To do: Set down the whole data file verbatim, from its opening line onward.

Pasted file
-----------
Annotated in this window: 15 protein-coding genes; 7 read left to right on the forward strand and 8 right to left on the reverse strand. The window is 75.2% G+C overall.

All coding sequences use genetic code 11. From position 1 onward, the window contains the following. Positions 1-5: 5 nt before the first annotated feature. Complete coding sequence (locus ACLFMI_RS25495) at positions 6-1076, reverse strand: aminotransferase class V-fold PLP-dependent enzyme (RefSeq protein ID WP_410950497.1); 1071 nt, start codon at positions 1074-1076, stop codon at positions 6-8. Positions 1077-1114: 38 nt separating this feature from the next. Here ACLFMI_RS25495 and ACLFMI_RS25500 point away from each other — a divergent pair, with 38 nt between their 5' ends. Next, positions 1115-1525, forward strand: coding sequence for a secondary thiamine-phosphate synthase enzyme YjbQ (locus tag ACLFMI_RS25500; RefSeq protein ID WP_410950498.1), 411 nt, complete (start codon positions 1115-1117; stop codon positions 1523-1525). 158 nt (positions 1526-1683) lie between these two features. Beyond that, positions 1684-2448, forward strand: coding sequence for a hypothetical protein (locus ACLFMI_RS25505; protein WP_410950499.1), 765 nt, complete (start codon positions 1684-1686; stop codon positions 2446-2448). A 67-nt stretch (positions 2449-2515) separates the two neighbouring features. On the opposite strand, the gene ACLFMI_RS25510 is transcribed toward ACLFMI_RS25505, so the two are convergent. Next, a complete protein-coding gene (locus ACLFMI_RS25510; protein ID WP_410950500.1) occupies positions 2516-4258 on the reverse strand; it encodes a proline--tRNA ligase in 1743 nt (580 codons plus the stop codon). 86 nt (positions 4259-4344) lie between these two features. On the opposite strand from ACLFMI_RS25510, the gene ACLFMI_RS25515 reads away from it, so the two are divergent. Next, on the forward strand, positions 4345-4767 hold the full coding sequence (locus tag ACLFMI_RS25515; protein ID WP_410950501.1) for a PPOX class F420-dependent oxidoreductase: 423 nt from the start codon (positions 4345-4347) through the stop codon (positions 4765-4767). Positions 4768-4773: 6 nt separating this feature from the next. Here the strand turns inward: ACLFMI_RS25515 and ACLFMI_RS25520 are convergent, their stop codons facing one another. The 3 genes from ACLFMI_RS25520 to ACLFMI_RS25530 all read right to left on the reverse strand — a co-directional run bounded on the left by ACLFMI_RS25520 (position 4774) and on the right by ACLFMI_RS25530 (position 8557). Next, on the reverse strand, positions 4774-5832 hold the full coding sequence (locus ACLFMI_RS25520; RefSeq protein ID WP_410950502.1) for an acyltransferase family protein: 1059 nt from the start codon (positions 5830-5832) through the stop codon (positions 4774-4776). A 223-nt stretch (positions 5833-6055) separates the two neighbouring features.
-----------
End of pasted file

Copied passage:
Annotated in this window: 15 protein-coding genes; 7 read left to right on the forward strand and 8 right to left on the reverse strand. The window is 75.2% G+C overall.

All coding sequences use genetic code 11. From position 1 onward, the window contains the following. Positions 1-5: 5 nt before the first annotated feature. Complete coding sequence (locus ACLFMI_RS25495) at positions 6-1076, reverse strand: aminotransferase class V-fold PLP-dependent enzyme (RefSeq protein ID WP_410950497.1); 1071 nt, start codon at positions 1074-1076, stop codon at positions 6-8. Positions 1077-1114: 38 nt separating this feature from the next. Here ACLFMI_RS25495 and ACLFMI_RS25500 point away from each other — a divergent pair, with 38 nt between their 5' ends. Next, positions 1115-1525, forward strand: coding sequence for a secondary thiamine-phosphate synthase enzyme YjbQ (locus tag ACLFMI_RS25500; RefSeq protein ID WP_410950498.1), 411 nt, complete (start codon positions 1115-1117; stop codon positions 1523-1525). 158 nt (positions 1526-1683) lie between these two features. Beyond that, positions 1684-2448, forward strand: coding sequence for a hypothetical protein (locus ACLFMI_RS25505; protein WP_410950499.1), 765 nt, complete (start codon positions 1684-1686; stop codon positions 2446-2448). A 67-nt stretch (positions 2449-2515) separates the two neighbouring features. On the opposite strand, the gene ACLFMI_RS25510 is transcribed toward ACLFMI_RS25505, so the two are convergent. Next, a complete protein-coding gene (locus ACLFMI_RS25510; protein ID WP_410950500.1) occupies positions 2516-4258 on the reverse strand; it encodes a proline--tRNA ligase in 1743 nt (580 codons plus the stop codon). 86 nt (positions 4259-4344) lie between these two features. On the opposite strand from ACLFMI_RS25510, the gene ACLFMI_RS25515 reads away from it, so the two are divergent. Next, on the forward strand, positions 4345-4767 hold the full coding sequence (locus tag ACLFMI_RS25515; protein ID WP_410950501.1) for a PPOX class F420-dependent oxidoreductase: 423 nt from the start codon (positions 4345-4347) through the stop codon (positions 4765-4767). Positions 4768-4773: 6 nt separating this feature from the next. Here the strand turns inward: ACLFMI_RS25515 and ACLFMI_RS25520 are convergent, their stop codons facing one another. The 3 genes from ACLFMI_RS25520 to ACLFMI_RS25530 all read right to left on the reverse strand — a co-directional run bounded on the left by ACLFMI_RS25520 (position 4774) and on the right by ACLFMI_RS25530 (position 8557). Next, on the reverse strand, positions 4774-5832 hold the full coding sequence (locus ACLFMI_RS25520; RefSeq protein ID WP_410950502.1) for an acyltransferase family protein: 1059 nt from the start codon (positions 5830-5832) through the stop codon (positions 4774-4776). A 223-nt stretch (positions 5833-6055) separates the two neighbouring features.